Newton, MA —Many engineers dream of starting their own business. Bob Cervenka and Jim Truchard actually did it—and with great success.
Cervenka, a mechanical engineer, founded Wisconsin-based Phillips Plastics in 1964. Now, the multifaceted molder employs 2,100 and enjoys annual sales of about $270 million. Truchard, who holds a doctorate in electrical engineering, used his research work at the University of Texas as the launching pad for National Instruments, which has parlayed the field of computer-based testing into a $330 million business with about 2,200 employees.
Both have created corporate cultures that thrive on innovation by putting people first. "When we started this company with a few molding machines in a converted creamery, our small band of former dairy farmers and housewives pitched in on everything," recalls Cervenka. "While we have gotten a lot bigger, respecting all our people and all that they do is still the foundation of our company. ''He urges his managers to take time to build relationships with people they mentor.
At Phillips, there are no private offices; a molding machine operator can see the business unit manager on the other side of a glass enclosure. At National Instruments, too, Truchard's office is an open cubicle, and like Cervenka, Truchard believes in "management by walking around."
Truchard sees his role now as being an agent for change, focusing on such trends as the internet and distributed automation. "I still get involved in a hands-on way in product development—but only if a project is moving too slowly.'' he says.
Both men were fortunate in that they could, in effect, "preview" the technologies they would eventually pursue as business owners. Cervenka learned a great deal from managing a metal engraving company's move into the field of decorative plastics. That gave him the confidence to pursue his own business niche—producing high quality injection-molded parts from new grades of engineering plastics.
Truchard, doing sonar research for the U.S. Navy, had to invent his own computer-based instruments. That experience gave him the vision to see the enormous potential for replacing conventional stand-alone test and monitoring devices with lower-cost "virtual instruments" based on computer hardware and software.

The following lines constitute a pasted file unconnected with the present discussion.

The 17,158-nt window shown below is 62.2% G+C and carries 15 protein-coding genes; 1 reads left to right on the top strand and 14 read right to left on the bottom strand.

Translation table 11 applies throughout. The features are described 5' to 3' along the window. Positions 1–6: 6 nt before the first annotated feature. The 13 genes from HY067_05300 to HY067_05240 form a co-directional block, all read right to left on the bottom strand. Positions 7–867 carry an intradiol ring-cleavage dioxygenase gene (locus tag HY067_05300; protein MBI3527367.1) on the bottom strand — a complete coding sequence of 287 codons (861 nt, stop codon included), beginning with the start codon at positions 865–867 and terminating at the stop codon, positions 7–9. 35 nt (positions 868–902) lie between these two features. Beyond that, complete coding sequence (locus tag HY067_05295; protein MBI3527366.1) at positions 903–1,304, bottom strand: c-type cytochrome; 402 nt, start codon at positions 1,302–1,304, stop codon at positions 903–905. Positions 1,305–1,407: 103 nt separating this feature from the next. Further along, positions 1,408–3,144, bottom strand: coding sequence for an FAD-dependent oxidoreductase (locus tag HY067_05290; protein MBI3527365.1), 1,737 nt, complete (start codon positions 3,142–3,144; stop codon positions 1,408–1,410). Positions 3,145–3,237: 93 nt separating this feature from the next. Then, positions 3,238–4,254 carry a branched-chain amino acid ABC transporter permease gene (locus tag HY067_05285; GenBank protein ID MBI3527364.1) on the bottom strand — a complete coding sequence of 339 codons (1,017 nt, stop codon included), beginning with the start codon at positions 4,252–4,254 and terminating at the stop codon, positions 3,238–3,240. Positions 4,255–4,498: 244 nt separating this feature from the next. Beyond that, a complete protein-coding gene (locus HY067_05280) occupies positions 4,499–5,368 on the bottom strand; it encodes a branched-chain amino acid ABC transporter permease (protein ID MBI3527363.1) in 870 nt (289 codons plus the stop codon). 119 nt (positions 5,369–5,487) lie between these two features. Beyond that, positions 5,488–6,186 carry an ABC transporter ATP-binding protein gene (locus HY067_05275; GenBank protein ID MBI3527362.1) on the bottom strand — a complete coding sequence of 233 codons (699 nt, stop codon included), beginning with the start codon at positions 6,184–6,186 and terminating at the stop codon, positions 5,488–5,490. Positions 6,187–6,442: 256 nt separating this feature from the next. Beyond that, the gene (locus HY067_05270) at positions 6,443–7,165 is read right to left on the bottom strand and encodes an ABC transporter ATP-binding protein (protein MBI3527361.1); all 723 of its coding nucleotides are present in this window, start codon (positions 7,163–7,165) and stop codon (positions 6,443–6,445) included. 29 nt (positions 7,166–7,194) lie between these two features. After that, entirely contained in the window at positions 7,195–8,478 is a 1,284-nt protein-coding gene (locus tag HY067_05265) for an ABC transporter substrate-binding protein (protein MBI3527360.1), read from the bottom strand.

Phillips Plastics and National Instruments serve a broad range of markets. Cervenka has structured Phillips into several decentralized business units, typically with no more than 300 employees. A central technology center pioneers new products, processes, and automation techniques that can be applied to the business units. From injection molding, Phillips has expanded into such areas as precision decorating, multi-shot and insert molding, clean room molding, micro molding, and metal injection molding.
In recent years, National Instruments has focused on the internet, using the web for software downloads, upgrades, product configuration tools, and remote monitoring of test and automation equipment. "I'm now spending more time on internet technologies than I am on new products," says Truchard.
Advice for would-be engineer entrepreneurs? Says Truchard: "Know what you know and what you don't know, and get help where you need it." He himself is an avid reader of business books.
Cervenka stresses focus and commitment and gaining solid experience in a field before striking out on your own. And one more thing: "Stay on the leading edge of technology."
With their companies typically growing at the rate of 20% annually, the views of both these engineer-entrepreneurs have stood the test of time.